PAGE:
Here's my advice, from someone who has dealt with a lot of power issues AND the poop issue. First, use lots of miralax, like maybe 1 capful per day in her milk (if she doesn't drink milk, you can even put it in water, though of course juice is an option ). Miralax has no long term issues associated with it. If you need more than a capful, use more than a capful. (we use half a capful per day for my DS)


Second, follow what the psychologist said, LAY OFF COMPLETELY!! Do not even ask if she needs to go to the bathroom. She's 5. She's only fighting it to exert her independence. As long as physiologically something is in her system to make her go, there is absolutely no need for you to ever talk about it. No rules about underwear, no comments, nothing. This will take the heat off of both you and her!!


And, on a side note, start a new project together, build some positive power (get her involved in something with you), and work on giving her ways to assert her independence in positive ways.

post #3 of 10

I'm so sorry! It must be so hard!  I can sort of relate because my DD, who was totally potty trained, started pooping and peeing in her pants in the last couple months of my pregnancy with DS, and still does.  It totally became a power struggle.  I think it's only improving in the last month or so because I have totally given in.  I have resigned myself to the fact that she is in charge, she can do it if she wants to, and I can't get her to do it if she doesn't want to.  I quit all the reminders, nagging, bribery, etc.  I only ask her to use the potty before we leave the house, if we're going to be in the car a long time or something.  It is really hard to let go, though, I know.  I am always wondering when the next giant poop mess that I am going to have to clean up is going to happen.  I would sit your daughter down and tell her she is in charge of her pooping and that you are not going to be involved anymore and if she wants your help she can ask and you are happy to help but that you know she can take care of it on her own. I hope it works out for you.  Sounds like the Miralax is a good idea too.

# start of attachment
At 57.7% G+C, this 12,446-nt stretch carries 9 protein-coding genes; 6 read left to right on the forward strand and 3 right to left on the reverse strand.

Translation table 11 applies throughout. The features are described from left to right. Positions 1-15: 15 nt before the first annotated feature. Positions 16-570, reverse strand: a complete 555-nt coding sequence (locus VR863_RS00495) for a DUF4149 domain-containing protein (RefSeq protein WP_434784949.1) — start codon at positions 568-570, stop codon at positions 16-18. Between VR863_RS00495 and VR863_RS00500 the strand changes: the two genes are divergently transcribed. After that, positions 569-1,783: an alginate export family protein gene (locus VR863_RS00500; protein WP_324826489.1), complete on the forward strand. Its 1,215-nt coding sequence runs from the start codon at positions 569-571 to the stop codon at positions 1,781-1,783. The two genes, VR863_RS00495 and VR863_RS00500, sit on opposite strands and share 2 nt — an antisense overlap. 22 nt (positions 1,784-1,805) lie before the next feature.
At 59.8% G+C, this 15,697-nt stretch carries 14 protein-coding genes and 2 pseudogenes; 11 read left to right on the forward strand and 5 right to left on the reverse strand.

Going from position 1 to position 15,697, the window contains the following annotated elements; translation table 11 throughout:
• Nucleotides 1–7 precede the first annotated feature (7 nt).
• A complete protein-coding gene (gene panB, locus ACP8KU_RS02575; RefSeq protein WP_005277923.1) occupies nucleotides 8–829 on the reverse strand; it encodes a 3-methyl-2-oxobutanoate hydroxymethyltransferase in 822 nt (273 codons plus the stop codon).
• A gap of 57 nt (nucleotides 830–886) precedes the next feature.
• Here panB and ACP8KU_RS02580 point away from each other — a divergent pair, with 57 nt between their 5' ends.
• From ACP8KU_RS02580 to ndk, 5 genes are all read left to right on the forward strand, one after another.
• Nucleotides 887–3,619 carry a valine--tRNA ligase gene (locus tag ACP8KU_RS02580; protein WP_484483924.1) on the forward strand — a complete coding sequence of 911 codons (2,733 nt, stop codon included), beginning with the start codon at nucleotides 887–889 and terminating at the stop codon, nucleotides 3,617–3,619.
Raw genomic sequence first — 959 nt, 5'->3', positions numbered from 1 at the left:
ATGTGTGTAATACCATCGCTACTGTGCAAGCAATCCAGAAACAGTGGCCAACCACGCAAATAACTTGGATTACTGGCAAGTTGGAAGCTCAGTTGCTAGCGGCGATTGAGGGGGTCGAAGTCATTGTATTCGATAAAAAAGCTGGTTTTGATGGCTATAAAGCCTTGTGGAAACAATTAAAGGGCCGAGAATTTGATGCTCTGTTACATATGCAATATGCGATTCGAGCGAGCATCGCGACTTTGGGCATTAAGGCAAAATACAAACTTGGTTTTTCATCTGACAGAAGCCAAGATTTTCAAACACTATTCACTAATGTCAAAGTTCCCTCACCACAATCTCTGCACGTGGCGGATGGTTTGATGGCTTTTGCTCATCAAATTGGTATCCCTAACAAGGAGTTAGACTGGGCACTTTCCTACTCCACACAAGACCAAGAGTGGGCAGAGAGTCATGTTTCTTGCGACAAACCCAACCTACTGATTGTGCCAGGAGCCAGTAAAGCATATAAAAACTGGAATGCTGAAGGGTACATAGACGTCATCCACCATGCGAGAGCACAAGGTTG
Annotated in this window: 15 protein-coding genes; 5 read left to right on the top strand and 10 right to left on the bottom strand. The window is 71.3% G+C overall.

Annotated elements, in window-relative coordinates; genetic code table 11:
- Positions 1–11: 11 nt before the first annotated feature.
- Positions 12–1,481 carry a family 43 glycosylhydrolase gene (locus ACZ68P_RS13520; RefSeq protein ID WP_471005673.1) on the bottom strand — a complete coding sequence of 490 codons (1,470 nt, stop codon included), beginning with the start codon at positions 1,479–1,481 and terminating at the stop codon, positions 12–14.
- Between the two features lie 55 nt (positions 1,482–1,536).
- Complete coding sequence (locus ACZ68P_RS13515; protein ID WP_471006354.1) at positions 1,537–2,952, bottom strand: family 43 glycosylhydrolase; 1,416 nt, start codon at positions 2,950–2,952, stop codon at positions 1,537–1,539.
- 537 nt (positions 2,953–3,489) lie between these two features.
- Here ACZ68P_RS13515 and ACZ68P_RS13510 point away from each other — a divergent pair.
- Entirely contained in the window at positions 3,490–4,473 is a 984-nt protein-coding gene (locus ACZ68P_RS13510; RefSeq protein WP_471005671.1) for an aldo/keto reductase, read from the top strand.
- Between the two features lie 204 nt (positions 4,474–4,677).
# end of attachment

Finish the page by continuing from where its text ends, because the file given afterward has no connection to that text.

post #4 of 10

sorry, crying exhausted baby on my lap - 


p.m. me, i am dealing with this kind of problems for a living. maybe you know a solution for my baby crying in exchange shy.gif

post #5 of 10
Thread Starter 

I know that leaving it up to her is the right thing to do I'm just not sure I can live with her and do this!!! I am not entirely serious but really it's pretty unbearable for me. It was my new year's resolution to leave it all up to her and clearly I haven't managed more than a week! When she's squirming around in discomfort and getting really moody I find it really difficult not to tell her to go to the bathroom... I didn't up the dose of laxatives though, so I'll give that a go too. 

post #6 of 10

I'm dealing with much the same thing with my daughter, also. I know- I KNOW - how frustrating it is, the power struggles over the bathroom, the clean up, the worries about going outside the house. With my daughter it comes and goes, so we do have many 'clean' months, but when it is happening it is really tough.


I've done a lot of research (as in google-searching type of research, I'm not a professional), and my understanding is that this isn't totally behavioral. Where I am there are special clinics that help families with this. Have you looked into this? The advantage of a clinic is that it takes the power struggle off of your shoulders; the professionals help your daughter learn what she needs to do (and reinforce it, and get the right dose of laxatives so she can follow through), and you get to be mom. Your daughter does need an adult's help with this but if it is another adult than you, you can focus more on other aspects of your relationship.